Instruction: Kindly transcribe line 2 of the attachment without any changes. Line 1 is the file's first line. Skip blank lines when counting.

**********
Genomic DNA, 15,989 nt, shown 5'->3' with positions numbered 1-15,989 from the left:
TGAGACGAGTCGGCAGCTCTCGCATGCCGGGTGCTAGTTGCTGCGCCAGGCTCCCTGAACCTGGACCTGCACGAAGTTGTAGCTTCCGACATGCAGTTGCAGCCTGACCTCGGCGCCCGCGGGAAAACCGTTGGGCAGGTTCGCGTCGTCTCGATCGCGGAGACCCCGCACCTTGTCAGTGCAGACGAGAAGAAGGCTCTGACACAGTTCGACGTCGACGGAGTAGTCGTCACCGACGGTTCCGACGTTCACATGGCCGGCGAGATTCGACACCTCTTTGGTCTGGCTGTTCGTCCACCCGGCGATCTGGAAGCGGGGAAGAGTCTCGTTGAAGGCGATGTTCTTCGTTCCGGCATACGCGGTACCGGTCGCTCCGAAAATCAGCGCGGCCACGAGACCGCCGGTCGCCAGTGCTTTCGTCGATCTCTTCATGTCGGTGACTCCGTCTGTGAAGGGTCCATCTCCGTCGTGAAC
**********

TGAGACGAGTCGGCAGCTCTCGCATGCCGGGTGCTAGTTGCTGCGCCAGGCTCCCTGAACCTGGACCTGCACGAAGTTGTAGCTTCCGACATGCAGTTGCAGCCTGACCTCGGCGCCCGCGGGAAAACCGTTGGGCAGGTTCGCGTCGTCTCGATCGCGGAGACCCCGCACCTTGTCAGTGCAGACGAGAAGAAGGCTCTGACACAGTTCGACGTCGACGGAGTAGTCGTCACCGACGGTTCCGACGTTCACATGGCCGGCGAGATTCGACACCTCTTTGGTCTGGCTGTTCGTCCACCCGGCGATCTGGAAGCGGGGAAGAGTCTCGTTGAAGGCGATGTTCTTCGTTCCGGCATACGCGGTACCGGTCGCTCCGAAAATCAGCGCGGCCACGAGACCGCCGGTCGCCAGTGCTTTCGTCGATCTCTTCATGTCGGTGACTCCGTCTGTGAAGGGTCCATCTCCGTCGTGAAC